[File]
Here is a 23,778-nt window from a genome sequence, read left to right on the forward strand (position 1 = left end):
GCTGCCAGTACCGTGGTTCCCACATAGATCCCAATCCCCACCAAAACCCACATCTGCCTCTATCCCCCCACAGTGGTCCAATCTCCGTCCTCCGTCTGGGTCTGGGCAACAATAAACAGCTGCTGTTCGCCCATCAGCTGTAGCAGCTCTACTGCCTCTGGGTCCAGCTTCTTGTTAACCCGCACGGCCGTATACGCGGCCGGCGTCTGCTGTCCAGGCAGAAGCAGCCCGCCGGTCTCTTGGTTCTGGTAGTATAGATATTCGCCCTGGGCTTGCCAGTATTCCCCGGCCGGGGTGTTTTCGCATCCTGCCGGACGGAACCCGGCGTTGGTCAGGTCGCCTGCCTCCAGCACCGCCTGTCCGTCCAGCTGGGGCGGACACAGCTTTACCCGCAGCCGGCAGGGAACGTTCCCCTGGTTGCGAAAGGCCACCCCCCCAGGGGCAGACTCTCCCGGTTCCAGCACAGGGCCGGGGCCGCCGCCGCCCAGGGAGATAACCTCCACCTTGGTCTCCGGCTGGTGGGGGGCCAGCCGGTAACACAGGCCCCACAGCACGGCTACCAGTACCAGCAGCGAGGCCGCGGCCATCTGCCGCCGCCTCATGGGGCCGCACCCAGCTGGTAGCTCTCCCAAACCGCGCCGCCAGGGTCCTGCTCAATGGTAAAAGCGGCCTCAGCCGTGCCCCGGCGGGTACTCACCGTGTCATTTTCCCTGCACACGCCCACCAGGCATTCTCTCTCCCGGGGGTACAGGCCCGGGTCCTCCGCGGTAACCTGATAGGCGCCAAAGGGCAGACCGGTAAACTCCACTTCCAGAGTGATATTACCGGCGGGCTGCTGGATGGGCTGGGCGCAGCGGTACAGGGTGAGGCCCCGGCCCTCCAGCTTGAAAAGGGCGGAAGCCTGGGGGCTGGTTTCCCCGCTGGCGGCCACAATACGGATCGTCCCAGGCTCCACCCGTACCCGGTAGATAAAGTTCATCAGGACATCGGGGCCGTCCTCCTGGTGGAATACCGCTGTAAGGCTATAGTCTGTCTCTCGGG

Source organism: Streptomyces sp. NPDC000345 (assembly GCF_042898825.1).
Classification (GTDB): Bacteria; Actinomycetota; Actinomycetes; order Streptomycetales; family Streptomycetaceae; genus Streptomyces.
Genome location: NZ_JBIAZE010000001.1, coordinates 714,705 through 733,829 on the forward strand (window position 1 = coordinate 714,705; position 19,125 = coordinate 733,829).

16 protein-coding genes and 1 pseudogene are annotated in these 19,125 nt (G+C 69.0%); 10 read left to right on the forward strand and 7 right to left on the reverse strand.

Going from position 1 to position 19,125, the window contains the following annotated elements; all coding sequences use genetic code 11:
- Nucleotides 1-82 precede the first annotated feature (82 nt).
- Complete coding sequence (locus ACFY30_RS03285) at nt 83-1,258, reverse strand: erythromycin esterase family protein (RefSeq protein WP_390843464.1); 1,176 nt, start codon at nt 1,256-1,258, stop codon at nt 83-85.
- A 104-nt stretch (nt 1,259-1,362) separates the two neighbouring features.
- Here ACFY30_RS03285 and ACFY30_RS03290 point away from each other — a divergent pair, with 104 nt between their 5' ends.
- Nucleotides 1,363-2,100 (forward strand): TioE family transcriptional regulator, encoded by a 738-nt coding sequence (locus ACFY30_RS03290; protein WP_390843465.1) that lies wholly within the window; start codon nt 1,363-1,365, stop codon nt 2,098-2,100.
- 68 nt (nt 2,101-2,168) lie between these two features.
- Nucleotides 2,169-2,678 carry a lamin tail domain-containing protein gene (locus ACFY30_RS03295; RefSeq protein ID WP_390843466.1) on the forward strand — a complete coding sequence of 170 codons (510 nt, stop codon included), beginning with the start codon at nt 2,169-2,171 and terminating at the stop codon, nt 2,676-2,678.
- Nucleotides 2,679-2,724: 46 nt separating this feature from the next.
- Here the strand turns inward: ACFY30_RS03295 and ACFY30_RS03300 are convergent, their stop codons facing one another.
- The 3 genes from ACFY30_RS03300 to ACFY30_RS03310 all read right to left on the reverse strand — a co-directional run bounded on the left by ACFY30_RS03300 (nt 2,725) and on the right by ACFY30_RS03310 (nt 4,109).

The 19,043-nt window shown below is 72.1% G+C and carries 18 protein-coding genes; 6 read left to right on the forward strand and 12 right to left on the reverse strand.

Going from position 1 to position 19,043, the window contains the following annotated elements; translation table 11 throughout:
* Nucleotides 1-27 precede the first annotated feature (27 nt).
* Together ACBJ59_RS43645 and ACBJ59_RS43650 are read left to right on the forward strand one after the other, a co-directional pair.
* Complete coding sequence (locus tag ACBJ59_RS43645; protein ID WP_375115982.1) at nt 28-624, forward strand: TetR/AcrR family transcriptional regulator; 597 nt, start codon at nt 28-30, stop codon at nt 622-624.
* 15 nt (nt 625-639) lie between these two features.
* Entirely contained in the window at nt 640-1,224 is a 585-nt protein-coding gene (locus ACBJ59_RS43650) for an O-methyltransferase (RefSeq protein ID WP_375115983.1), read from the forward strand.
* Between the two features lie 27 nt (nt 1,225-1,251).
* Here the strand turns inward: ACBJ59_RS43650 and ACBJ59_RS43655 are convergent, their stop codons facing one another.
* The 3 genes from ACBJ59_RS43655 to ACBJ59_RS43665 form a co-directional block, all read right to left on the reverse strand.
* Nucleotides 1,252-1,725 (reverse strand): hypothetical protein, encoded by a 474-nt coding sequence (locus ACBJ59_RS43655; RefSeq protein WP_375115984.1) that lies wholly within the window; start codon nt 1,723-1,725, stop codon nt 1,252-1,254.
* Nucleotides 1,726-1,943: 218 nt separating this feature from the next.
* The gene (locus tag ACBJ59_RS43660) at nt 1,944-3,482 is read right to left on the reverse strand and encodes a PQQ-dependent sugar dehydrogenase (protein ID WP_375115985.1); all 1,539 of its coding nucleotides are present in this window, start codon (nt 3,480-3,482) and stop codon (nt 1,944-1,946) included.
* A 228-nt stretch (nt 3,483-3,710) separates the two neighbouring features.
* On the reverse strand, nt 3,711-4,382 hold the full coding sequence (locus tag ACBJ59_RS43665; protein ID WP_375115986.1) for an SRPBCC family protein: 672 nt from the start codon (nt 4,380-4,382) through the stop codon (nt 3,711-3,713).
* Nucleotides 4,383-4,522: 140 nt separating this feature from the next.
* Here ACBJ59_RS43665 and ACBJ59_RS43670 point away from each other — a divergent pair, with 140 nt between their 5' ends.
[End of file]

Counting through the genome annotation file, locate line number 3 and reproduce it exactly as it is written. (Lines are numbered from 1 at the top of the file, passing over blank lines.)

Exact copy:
Source organism: Streptomyces sp. NPDC000345 (assembly GCF_042898825.1).